“We really believe this will meet that somewhat unmet need,” Donnelly said.

Follow Heather Mongilio on Twitter: @HMongilio.

Heather Mongilio is the health and Fort Detrick reporter for the Frederick News-Post. She can be reached at hmongilio@newspost.com.

(13) comments

BirdsnBugs

@PappyJoe: Your comment is the most thoughtful, and insightful on this board.
Our Veterans should ALWAYS come 1st!

pappyjoe

ty[smile]

pappyjoe

My #1 preference of future residence is Military personnel that experienced the hellish nightmares of war suffering from deep mental PTS and maimed combat injured with families. Personally our VA is not taking care of this category of personnel so, Cities, Counties and States need too no matter what cost. Dump that (F)in hotel and apply that money toward Hayward.

gabrielshorn2013

[thumbup][thumbup][thumbup] pap!

sue1955

I'll bet that the building is not going to be made handicapped accessible. Businesses tend not to have little or no awareness of the ADA. What's the purpose of that long set of stairs on the outside? In addition, those two steps in the picture (inside) are not accessible for mobility challenged individuals, let alone people actually in wheelchairs.

Dwasserba

"Even some of the doors will have to go, Donnelly said, because they are not up to fire code, ADA compliance and other building mandates." Aware.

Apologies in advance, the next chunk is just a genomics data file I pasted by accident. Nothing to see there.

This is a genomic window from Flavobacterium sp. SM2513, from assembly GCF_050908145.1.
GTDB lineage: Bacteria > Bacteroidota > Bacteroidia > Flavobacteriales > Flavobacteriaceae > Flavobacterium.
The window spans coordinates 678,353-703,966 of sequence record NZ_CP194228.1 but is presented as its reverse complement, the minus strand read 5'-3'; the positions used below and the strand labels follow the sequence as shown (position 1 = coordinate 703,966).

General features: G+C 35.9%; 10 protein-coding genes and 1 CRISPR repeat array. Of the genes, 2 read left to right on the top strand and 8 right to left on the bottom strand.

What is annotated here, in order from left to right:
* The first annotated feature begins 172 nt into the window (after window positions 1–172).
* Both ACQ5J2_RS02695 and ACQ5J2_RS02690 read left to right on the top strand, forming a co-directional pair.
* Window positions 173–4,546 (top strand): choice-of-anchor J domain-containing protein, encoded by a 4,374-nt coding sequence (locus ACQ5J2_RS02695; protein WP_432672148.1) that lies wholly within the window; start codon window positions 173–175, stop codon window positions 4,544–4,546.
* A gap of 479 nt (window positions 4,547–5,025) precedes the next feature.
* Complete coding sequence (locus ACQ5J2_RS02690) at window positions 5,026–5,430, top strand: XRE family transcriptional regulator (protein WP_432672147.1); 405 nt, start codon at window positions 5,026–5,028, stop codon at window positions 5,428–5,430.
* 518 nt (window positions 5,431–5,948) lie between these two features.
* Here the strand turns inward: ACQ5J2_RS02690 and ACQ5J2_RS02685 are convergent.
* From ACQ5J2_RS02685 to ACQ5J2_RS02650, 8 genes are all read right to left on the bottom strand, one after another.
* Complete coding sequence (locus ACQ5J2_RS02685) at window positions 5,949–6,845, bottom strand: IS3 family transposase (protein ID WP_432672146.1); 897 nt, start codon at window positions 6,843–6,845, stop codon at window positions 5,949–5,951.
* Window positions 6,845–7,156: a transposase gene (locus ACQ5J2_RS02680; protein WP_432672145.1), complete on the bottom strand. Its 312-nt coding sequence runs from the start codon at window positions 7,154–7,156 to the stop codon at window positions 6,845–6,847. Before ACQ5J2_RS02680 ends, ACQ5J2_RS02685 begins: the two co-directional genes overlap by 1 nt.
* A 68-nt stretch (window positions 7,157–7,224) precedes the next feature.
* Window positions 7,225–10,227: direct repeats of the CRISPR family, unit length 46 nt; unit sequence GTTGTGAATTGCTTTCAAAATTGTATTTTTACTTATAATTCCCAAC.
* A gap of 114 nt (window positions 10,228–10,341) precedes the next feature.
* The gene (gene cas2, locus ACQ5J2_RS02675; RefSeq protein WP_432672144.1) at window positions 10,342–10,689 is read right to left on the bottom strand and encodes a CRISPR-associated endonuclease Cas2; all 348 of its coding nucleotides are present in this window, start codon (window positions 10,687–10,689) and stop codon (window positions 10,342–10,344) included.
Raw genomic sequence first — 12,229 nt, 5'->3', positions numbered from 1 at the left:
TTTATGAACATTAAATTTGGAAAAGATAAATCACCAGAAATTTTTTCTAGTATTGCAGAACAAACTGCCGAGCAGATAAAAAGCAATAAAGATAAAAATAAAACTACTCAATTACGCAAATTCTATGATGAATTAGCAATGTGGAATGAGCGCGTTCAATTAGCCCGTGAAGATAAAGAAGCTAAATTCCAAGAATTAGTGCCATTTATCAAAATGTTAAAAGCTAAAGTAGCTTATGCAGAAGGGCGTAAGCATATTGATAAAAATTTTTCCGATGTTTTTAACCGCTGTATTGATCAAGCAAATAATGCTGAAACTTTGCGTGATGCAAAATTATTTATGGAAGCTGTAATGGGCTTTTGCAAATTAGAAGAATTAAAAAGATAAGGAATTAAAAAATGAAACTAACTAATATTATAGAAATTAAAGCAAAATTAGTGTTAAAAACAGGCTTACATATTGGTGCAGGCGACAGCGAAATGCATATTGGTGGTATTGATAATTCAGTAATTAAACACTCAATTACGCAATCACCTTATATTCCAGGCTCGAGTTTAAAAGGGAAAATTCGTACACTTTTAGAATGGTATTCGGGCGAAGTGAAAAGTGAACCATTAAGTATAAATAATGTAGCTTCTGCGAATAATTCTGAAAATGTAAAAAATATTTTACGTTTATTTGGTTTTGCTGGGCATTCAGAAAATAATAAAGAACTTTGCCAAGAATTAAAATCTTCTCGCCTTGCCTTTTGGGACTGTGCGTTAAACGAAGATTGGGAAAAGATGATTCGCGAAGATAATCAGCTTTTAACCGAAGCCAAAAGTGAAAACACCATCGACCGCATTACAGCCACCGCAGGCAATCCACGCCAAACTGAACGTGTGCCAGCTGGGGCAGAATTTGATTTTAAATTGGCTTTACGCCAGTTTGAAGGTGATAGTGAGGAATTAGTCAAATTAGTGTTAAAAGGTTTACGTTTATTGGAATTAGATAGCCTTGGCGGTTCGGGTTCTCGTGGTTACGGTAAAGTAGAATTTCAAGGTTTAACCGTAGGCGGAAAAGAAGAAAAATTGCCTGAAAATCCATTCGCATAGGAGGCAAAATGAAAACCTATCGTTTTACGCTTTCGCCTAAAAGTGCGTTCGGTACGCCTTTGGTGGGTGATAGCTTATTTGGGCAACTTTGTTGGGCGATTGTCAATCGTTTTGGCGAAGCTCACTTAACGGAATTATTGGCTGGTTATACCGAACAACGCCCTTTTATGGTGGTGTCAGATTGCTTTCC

sue1955

Deb, I completely missed the mention of the ADA. I appreciate you bringing that out.

LeonardKeepers

it might be a good idea but i feel the building needs too much repair for what the coalition wants to do with the house,besides being in a bad location.

Luckster55

For what the coalition needs there are little areas that would be ready to go and can be purchased for 1 dollar as this building was. All costs needed will go to renovations. If you’re concerned about the cost I would encourage you to donate to the project.

sevenstones1000

Really. This place is walking distance to nothing. You think they are going to use the bus? What a terrible idea.

Dwasserba

Just because you're homeless doesn't mean you don't own a car. Perhaps they will work out some kind of shuttle system. It is "walking distance" from a stable solidly middle class development, Monocacy Elementary and middle, TJ Drive. It has some land for children to play safely and to allow as much "privacy" as is possible in group living without inconveniencing neighbors much if at all, while close enough to them not feel banished to Siberia. Really. Hundreds of people live near "this place" quite adequately.

jjeeffff

I believe that the TransiT bus system as 2 stops within 100 yds of this house.

Luckster55

The religious coalition has a van that can be used for all sorts of outings. It’s also in walking distance of opposumtown pike. The main issue is this will work as a shelter where there is none of this type in the city. Many homeless families have cars as well.